TV Review: Only Murders In the Building (2021- )

Original Run: August 31st, 2021 – current
Created by: Steve Martin, John Hoffman
Directed by: various
Written by: various
Music by: Siddhartha Khosla
Cast: Steve Martin, Martin Short, Selena Gomez, Aaron Dominguez, Amy Ryan, Tina Fey, Nathan Lane, Sting, Jane Lynch

Rhode Island Ave. Productions, Another Hoffman Story Productions, 40 Share Productions, 20th Television, Disney Platform Distribution, Hulu, 10 Episodes (so far), 26-35 Minutes (per episode)

Review:

When I first saw the trailer for this, I was pretty excited about checking it out. I love Steve Martin and Martin Short, especially together, and from what I’ve seen of Selena Gomez, I’ve been impressed simply because I only really know of her as an ex-Disney child star and a pop artist.

These three come together wonderfully well, though. Martin and Short being paired up was a no-brainer but adding Gomez to the mix was an x-factor. She did a superb job and I really like this trio and hope to see more from them in season two and hopefully beyond. Hell, round up Chevy Chase and go make a Four Amigos movie.

I thought that the murder mystery plot here was well-crafted and had a good amount of layers and twists like a classic film-noir. I can’t quite consider this noir, tonally, but it is very much inspired by some of the great noir works of yesteryear.

The show is well paced, well acted, has characters you’ll love and gets right down to business from the get go. There aren’t any filler episodes and things move briskly, not wasting time on anything unimportant. Even when a character pops up and it feels like some sort of distraction or the show is getting lost on itself, there is always a reason behind it that helps with the overall payoff.

I like the simple visual style of the show but it could’ve probably used a bit more panache. However, things are overproduced these days, to the point of everything being generic and milquetoast. Luckily, there was enough passion behind this project and within its stars, that it stands out.

My only negative was that I knew who the real killer was almost immediately. Granted, that’s not a bad thing, as the story still surprised me.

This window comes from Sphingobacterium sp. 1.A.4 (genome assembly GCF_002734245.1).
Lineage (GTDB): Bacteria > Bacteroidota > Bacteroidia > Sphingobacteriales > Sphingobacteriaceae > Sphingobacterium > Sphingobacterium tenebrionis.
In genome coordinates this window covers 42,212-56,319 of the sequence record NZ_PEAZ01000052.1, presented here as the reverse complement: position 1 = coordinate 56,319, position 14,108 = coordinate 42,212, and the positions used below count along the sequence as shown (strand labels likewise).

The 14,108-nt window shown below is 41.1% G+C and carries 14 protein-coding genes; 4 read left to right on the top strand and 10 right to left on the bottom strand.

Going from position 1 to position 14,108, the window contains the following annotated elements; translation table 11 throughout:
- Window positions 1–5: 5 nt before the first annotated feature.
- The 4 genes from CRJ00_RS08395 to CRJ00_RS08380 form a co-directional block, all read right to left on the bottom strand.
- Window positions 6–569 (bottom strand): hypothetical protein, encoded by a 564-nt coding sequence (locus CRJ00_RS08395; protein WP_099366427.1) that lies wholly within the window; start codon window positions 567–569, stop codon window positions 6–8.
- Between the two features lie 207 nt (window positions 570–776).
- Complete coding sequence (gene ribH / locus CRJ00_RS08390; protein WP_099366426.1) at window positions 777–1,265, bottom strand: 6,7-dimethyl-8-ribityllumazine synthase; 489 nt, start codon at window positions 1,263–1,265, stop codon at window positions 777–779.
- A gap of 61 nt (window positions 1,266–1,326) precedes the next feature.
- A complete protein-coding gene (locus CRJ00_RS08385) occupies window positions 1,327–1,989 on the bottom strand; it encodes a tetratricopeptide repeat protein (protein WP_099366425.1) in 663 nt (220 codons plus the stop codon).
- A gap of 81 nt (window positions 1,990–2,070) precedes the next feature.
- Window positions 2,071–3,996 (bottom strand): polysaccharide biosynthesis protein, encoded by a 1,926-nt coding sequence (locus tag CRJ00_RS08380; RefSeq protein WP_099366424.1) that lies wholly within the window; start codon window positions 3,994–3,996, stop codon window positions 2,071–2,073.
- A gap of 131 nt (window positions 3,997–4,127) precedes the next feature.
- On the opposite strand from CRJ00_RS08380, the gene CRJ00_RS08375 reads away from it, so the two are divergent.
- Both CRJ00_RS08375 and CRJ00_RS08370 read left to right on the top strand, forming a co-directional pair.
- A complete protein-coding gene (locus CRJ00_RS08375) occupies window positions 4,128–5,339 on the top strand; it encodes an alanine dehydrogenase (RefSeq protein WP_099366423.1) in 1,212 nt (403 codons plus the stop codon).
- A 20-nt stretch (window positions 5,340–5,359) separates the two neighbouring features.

All in all, not a bad effort and I hope the second season just adds more to this pretty solid foundation. I feel like it’s a show that can actually improve. It was searching for its footing in the early episodes but found it rather quickly.

Rating: 7.5/10

Film Review: The Aristocats (1970)

Also known as: The AristoCats (alternative spelling)
Release Date: December 11th, 1970 (Los Angeles premiere)
Directed by: Wolfgang Reitherman
Written by: Ken Anderson, Larry Clemmons, Eric Cleworth, Vance Gerry, Julius Svendsen, Frank Thomas, Ralph Wright
Based on: The Aristocats by Tom McGowan, Tom Rowe
Music by: George Bruns
Cast: Phil Harris, Eva Gabor, Sterling Holloway, Scatman Crothers, Paul Winchell, Lord Tim Hudson, Thurl Ravenscroft, Dean Clark, Liz English, Gary Dubin

Walt Disney Productions, Walt Disney Animation Studios, Buena Vista Distribution, 78 Minutes

Review:

“Ladies don’t start fights, but they can finish them!” – Marie

Well, The Aristocats was a lot more fun and lively than I remembered. This is a classic Disney animated feature film that I hadn’t actually seen since childhood.

The story is about a rich lady that loves her cats. She decides to leave everything to her cats in her will with the butler getting everything after the last cat has passed on. Once her butler discovers this, he decides to get rid of the cats, so he can obtain the woman’s inheritance upon her death.

I forgot how cool of a character the cat, Thomas O’Malley, was. After revisiting this, he may be one of my favorite protagonists from animated Disney movies. He’s just a pretty suave, romantic and heroic character that meets Duchess and her kittens, once they’ve been dumped way out in the country. He helps them on their adventure back home and along the way, becomes the surrogate father figure to this family. He also introduces them to his other feral cat friends who are pretty awesome jazz musicians.

Out of all the animal-centric Disney movies, this one is the most entertaining, overall. It’s also heartwarming and sweet. There really isn’t a character that you won’t love, except for the villainous, greedy butler. However, he gets what he deserves in the end.